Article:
With four NZ music awards to their name, a killer debut album and more soul than you can poke a stick at, Fat Freddy’s Drop represent a lot of what music has lost, passion.
Toby Laing, aka trumpet maestro, takes time out of his busy schedule to talk about the Freddy’s crew and their recent success, which has seen their debut album go five times platinum in NZ.
How did you get together?
The band formed out of informal improvised sessions organised by Mu from about 2000. Fat Freddy’s accumulated members gradually, adding to the original partnership of Mu and Dallas. All the members of the band were already aware of each other and in most cases had jammed in various combinations around Wellington. Fat Freddy’s brought everyone together and gave a focus to the music.
How would you personally describe your music?
The music of Freddy’s is a bit hard to explain. The influences range from soul and reggae to jazz and electronic styles. So the music incorporates all these. . . it’s the Freddy’s practice of keeping the music simple, that allows us to draw on these influences and create an individual sound. Most of the time we play Pacific soul, but occasionally we go techno ska jazz.
When and how did your love for music start?
Speaking for myself, I became hooked on music listening to Sade and Grace Jones on my boombox at the age of seven. After this I was into Delta Blues and around the age of 12 started liking Jazz. Then I picked up the trumpet and started the lifelong struggle to learn how to play it. Mu tells a story, about when he was a kid going to see George Benson at Athletic Park. He also used to rock the side drum in the Scot’s College Pipe Band.
How do you perceive yourselves as a band?
The band has transformed from a loose, unstructured series of performances into a tight unit. Over the years each member of the band has come to consider Fat Freddy’s Drop as their main musical priority. Saying that, the looseness remains in many ways. Our approach to composition is organic and despite having tight arrangements to fall back on, the songs are actually never the same twice. There’s a good balance in the group between being well prepared and cooperative and also being irresponsible and careless.
Your music isn’t traditionally mainstream, how did you initially tackle the problem of not fitting into the commercial protocol and getting your music heard?
Vinyl releases have played a really important part in the promotion of our music. ‘Midnight Marauders’ fell into the hands of various DJs in New Zealand and around the world and by including the song in their sets, knowledge of our music and our group started to spread. In New Zealand, the support of the B Net was really strong as well. Probably the most important factor for the success of any band would be word of mouth from the gig-goers and album-buyers – people telling their friends and passing it on.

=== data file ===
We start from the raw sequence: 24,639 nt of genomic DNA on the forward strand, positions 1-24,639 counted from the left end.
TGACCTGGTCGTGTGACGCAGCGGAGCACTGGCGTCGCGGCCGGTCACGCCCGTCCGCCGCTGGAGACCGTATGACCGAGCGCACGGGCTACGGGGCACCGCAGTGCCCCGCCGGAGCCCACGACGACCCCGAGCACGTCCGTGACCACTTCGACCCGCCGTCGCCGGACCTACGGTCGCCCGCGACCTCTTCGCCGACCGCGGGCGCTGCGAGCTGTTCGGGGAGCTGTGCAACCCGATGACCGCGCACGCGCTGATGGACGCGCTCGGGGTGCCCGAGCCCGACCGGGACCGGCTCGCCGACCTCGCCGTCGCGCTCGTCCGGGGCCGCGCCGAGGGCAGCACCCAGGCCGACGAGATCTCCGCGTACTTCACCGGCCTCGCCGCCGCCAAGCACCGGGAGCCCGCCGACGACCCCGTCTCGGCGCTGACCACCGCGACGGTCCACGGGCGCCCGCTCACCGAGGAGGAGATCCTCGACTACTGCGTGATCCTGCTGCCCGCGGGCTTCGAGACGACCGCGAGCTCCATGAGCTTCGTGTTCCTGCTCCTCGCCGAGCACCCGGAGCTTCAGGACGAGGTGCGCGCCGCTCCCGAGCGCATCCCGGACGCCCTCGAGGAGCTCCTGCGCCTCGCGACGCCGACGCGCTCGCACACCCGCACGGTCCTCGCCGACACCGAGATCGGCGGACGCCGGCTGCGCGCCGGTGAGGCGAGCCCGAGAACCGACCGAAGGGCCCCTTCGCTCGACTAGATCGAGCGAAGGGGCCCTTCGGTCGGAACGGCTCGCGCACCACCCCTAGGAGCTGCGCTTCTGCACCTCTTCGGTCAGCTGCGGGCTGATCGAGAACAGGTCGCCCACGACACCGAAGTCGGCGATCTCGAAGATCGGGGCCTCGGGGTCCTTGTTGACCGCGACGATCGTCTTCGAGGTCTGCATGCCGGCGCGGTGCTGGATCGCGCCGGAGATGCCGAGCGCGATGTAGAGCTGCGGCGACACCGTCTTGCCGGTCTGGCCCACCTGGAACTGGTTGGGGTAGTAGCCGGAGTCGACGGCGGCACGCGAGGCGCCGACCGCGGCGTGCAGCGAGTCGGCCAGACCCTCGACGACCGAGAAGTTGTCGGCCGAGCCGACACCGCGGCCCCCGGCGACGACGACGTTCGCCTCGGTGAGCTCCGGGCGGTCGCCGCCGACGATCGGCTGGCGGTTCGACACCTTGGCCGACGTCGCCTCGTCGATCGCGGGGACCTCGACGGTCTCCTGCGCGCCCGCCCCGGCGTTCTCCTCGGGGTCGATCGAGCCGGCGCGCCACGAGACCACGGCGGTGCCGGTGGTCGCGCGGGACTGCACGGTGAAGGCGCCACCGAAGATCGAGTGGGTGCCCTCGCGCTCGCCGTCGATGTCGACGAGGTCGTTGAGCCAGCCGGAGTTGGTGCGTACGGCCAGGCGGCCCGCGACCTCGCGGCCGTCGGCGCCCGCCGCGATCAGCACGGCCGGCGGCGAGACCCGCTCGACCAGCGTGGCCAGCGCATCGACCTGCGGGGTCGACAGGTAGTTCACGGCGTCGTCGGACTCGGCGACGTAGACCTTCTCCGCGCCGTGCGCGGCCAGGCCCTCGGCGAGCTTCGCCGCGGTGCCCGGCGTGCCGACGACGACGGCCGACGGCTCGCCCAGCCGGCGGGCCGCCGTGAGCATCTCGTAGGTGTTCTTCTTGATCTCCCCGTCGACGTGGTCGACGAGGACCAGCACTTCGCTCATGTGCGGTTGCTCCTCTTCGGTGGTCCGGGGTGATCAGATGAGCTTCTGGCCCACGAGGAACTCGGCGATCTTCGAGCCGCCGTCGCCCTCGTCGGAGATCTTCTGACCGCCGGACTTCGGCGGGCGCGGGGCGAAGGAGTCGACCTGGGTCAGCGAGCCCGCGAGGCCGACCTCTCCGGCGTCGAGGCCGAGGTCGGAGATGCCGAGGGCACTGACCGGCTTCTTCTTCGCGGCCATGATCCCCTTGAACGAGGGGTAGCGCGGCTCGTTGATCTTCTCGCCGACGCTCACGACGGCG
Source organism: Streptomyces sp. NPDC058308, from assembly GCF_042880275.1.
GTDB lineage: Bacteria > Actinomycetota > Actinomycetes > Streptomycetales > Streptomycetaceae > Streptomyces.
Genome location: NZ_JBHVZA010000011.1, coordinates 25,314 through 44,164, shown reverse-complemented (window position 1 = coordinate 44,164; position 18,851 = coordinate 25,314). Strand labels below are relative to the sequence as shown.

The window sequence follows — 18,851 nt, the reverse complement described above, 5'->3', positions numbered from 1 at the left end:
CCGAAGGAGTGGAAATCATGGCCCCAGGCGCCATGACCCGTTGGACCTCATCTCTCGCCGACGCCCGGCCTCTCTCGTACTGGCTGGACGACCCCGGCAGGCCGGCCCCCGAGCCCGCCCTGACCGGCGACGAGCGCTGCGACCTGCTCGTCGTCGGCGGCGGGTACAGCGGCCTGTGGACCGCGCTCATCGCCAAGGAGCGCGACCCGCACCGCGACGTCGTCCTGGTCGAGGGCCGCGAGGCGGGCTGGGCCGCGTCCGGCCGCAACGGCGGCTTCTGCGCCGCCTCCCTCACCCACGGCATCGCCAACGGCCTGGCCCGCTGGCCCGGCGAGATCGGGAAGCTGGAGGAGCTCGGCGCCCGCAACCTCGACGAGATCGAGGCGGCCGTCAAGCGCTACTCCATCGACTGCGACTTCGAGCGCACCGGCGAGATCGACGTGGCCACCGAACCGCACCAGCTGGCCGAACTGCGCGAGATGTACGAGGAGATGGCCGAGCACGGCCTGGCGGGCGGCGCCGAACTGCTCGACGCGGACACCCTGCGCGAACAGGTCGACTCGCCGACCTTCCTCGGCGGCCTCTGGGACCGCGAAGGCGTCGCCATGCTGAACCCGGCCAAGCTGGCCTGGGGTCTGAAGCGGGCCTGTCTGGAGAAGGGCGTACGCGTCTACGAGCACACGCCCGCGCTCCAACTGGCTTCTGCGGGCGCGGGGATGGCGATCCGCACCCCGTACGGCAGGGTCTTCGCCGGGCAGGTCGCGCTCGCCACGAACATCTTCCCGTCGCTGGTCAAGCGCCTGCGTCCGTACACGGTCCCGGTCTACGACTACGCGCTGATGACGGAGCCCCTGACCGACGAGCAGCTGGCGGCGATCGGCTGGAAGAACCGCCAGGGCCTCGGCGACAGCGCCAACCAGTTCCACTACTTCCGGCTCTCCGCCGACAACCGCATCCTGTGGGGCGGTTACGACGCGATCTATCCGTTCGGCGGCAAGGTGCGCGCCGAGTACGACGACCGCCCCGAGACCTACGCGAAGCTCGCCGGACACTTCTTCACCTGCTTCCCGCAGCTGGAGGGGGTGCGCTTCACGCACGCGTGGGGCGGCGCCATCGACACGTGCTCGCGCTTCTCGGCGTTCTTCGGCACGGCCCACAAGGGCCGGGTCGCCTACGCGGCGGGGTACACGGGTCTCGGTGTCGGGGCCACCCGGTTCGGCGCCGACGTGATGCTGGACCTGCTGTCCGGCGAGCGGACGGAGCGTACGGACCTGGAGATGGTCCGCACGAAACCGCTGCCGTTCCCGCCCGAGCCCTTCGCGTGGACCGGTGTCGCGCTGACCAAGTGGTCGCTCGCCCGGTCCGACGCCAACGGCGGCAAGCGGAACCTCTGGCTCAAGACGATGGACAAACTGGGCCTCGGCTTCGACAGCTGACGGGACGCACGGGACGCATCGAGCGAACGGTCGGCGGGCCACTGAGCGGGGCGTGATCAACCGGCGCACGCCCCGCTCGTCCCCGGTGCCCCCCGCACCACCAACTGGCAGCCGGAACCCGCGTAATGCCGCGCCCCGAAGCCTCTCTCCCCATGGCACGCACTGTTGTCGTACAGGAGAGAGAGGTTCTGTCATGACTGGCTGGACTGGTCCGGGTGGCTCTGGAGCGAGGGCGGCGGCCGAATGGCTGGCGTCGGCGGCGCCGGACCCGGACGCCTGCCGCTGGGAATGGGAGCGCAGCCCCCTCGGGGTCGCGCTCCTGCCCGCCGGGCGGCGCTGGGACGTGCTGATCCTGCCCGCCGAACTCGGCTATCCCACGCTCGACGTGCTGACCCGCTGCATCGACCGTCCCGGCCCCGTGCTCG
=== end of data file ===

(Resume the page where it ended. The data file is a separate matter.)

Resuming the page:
What is the best thing about playing live?
Live performance is the most natural state for music, so I feel lucky to have the chance to do it. Having an audience can really influence the music for the better and the energy of the crowd can take the roof off.
What were you wanting to achieve with your album?
‘Based on a True Story’ includes songs that have been around since shortly after the band started and also newer material. The album is a good snap shot of the first phase of our music’s development. For our first studio album, we really wanted to make something we all liked and something that would be a good listen for all the people who have followed the band for a while.
How did the recording process go?
The process was long. We spent just under two years on the project. It was necessary to take some time to experiment and get the sound we were after. As the months rolled by we got a lot quicker and got the process streamlined.
What do you think is your greatest achievement as a group?
Our greatest achievement so far has been completing this album.
If you weren’t musicians what would you be doing?
Between the band members there are range of skills, carpentry, fine cuisine, fishing, diving, illustration, printing, jingle-writing… the list goes on.
Do you prefer overseas or home-based gigs?
It’s great to go overseas to a place like Poland or Italy and play to audiences that don’t know much about New Zealand or the band. But playing at home in Wellington or elsewhere around the country is the best. Fat Freddy’s music definitely comes out of this particular place so we find it easier to play close to the source.
If you were choosing acts for a music festival which five bands would you include?
An early evening set by ‘Fly My Pretties’ then the ‘Illphonics’. DLT and Asterix. I would finally close the show with ‘The Feelstyle’ and ‘Scribes of Ra’.
Want to find out more about the band? Head to fatfreddysdrop.com.